Q: Will an increase in Big Data negatively or positively affect the insurance industry?

With regard to the impact of Big Data in the insurance industry, it is interesting to note that it creates both benefits and drawbacks.

From one point of view, damages that occurred using digital devices, or AI in general, are more and more common and the main difficulty that arises is the complexity of determining the scope of responsibility. Indeed, online or algorithm responsibility are new subjects that can be hard to grasp for insurers. The fact that everything is going digital is changing the landscape of the insurance industry and the insurer's duty to advise the insured when underwriting policies through a digital tool, like an app or a website. The insurer must therefore ensure that its duty has been fulfilled if the insured has gone through an automatic digital tool and not an intermediary.

On the other hand, Big Data can significantly enhance the efficiency and the cost-effectiveness of insurance services. By analysing data, insurers will be able to anticipate risks and need to adapt their offer to their current and prospective customers. It can also help in fighting fraud by analysing accidents and detecting weak signals that would otherwise have gone unnoticed by humans.

Q: With the implementation of smart cities, are these increased amounts of data collection something we should be cautious about in terms of privacy for individuals and security, given the rising number of cyberattacks and breaches?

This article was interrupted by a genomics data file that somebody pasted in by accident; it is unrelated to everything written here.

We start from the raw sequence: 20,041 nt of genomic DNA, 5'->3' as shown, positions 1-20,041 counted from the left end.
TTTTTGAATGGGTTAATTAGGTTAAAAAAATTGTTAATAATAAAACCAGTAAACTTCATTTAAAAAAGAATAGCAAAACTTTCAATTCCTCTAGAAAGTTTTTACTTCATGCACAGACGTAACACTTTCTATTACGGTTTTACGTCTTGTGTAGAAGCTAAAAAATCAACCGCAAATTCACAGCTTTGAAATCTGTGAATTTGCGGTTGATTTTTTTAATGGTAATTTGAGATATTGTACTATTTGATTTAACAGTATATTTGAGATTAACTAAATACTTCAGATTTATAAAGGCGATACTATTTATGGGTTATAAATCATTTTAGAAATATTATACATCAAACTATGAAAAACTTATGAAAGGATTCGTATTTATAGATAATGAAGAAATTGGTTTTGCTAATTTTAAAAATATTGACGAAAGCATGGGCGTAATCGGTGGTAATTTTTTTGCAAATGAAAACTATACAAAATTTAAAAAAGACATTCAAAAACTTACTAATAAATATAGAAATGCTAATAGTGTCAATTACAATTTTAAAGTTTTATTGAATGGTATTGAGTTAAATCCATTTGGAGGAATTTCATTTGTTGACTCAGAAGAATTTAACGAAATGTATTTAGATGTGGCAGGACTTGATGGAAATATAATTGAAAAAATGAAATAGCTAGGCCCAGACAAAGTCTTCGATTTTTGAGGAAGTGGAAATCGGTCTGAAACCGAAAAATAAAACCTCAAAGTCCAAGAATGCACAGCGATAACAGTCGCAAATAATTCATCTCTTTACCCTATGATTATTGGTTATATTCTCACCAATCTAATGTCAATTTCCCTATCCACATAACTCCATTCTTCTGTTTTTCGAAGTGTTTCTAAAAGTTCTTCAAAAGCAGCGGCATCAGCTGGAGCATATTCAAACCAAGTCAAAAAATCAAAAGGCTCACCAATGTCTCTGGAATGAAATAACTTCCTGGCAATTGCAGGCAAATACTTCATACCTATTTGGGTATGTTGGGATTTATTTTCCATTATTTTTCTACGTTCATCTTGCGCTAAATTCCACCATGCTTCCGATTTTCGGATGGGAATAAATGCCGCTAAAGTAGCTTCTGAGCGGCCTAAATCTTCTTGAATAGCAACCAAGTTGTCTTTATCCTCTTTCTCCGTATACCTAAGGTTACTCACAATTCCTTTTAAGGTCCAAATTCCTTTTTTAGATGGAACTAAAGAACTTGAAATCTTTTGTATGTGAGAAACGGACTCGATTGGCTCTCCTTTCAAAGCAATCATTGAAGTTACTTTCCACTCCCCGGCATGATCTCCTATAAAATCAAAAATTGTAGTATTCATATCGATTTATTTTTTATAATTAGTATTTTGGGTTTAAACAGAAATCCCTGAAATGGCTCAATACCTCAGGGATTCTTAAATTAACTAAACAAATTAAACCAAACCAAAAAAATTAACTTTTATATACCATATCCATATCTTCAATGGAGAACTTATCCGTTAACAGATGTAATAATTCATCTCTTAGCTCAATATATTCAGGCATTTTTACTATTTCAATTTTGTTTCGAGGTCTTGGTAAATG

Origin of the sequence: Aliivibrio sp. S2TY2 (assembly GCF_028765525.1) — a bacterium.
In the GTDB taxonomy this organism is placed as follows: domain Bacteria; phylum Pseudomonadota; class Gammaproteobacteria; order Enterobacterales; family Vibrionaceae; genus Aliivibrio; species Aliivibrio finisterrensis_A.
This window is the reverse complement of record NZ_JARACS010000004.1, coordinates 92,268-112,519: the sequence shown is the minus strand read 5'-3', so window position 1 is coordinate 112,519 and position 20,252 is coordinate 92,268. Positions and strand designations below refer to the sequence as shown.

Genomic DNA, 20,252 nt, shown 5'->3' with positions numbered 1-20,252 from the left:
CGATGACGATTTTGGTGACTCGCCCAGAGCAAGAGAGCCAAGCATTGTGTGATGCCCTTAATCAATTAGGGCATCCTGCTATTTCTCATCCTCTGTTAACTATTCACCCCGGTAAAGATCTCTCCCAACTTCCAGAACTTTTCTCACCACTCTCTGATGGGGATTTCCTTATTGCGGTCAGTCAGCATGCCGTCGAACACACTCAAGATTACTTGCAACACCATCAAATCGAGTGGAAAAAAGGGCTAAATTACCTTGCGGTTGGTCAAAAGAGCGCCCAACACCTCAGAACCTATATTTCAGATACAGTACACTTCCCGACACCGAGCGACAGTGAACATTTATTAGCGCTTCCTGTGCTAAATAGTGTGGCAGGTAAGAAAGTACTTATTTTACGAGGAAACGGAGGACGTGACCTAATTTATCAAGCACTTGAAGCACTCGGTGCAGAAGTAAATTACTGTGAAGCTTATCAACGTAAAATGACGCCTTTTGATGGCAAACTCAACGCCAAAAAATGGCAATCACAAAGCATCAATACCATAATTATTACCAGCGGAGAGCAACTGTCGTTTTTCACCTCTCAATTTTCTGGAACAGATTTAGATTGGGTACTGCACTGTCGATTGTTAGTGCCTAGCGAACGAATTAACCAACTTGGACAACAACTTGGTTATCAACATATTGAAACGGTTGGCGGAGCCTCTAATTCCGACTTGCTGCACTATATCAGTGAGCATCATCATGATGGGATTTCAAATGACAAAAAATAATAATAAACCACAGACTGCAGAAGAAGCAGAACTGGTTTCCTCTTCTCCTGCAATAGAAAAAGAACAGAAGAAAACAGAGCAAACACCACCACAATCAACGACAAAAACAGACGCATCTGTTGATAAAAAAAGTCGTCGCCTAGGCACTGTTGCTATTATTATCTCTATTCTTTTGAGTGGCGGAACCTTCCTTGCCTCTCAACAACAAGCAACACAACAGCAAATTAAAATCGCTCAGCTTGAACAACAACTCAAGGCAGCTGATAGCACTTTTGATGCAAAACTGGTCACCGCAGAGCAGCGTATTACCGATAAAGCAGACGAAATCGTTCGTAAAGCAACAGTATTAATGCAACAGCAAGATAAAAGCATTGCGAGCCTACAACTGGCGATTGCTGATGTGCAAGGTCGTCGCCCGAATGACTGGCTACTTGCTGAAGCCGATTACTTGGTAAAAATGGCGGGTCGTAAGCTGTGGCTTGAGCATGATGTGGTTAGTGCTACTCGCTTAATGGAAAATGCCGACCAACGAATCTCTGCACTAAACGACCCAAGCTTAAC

The use of Big Data is a major opportunity for the insurance industry, but it is important to bear in mind where the data comes from. Insurance companies can be the target of cyberattacks as they store a large amount of information about their customers, leading to breaches of privacy. Indeed, data sharing and transmission is carried out through new means such as Clouds or IoT, making the data more prone to cyberattacks. Insurance companies must therefore make sure data is stored and used in the most secure way to avoid and prevent any risk of exposure or cyberattack.

Thus, while cost reduction is one of the primary benefits of using Big Data, additional costs must be incurred to ensure the protection of the data collected. This can result in the need for a highly efficient IT department and to be fully up to date with the constantly evolving data protection legislation, which may affect the obligations of insurers.

Q: How do you see the future of Big Data developing in the insurtech space?

I truly believe that insurtech will grow rapidly in the coming years. However, I expect it to be limited to the field of personal insurance.

New insurtechs, such as Alan, Luko, or Leocare have recently emerged on the market and have fully established themselves in the insurance industry, offering services that take advantage of new technologies and address specific needs. However, there will still be a remaining need for traditional insurance for business risks, especially for worldwide companies involving international complex custom-made programs.

Share

Featured Articles

Milliman Arius: Reserve Analysis with an End-to-End Solution

Insurers face risks and errors with current reserve analysis methods – and Arius provides the answer

Allstate: BCG Partner Harnesses Gen AI to Transform CX

Allstate and BCG are harnessing Gen AI via a new model to better understand customer needs and improve overall experiences within the insurance sector

Comarch Diagnostic Point: Next Gen European Health Insurance

Healthtech provider Comarch introduces Comarch Diagnostic Point, set to improve health insurance across European markets

MoneyLIVE Summit 2024: Qover Talks Embedded Insurance

Insurtech

Ansel raises US$20m to combat financial healthcare barriers

Partner Ecosystems

Hastings Direct: Levelling up with Snowflake

Insurtech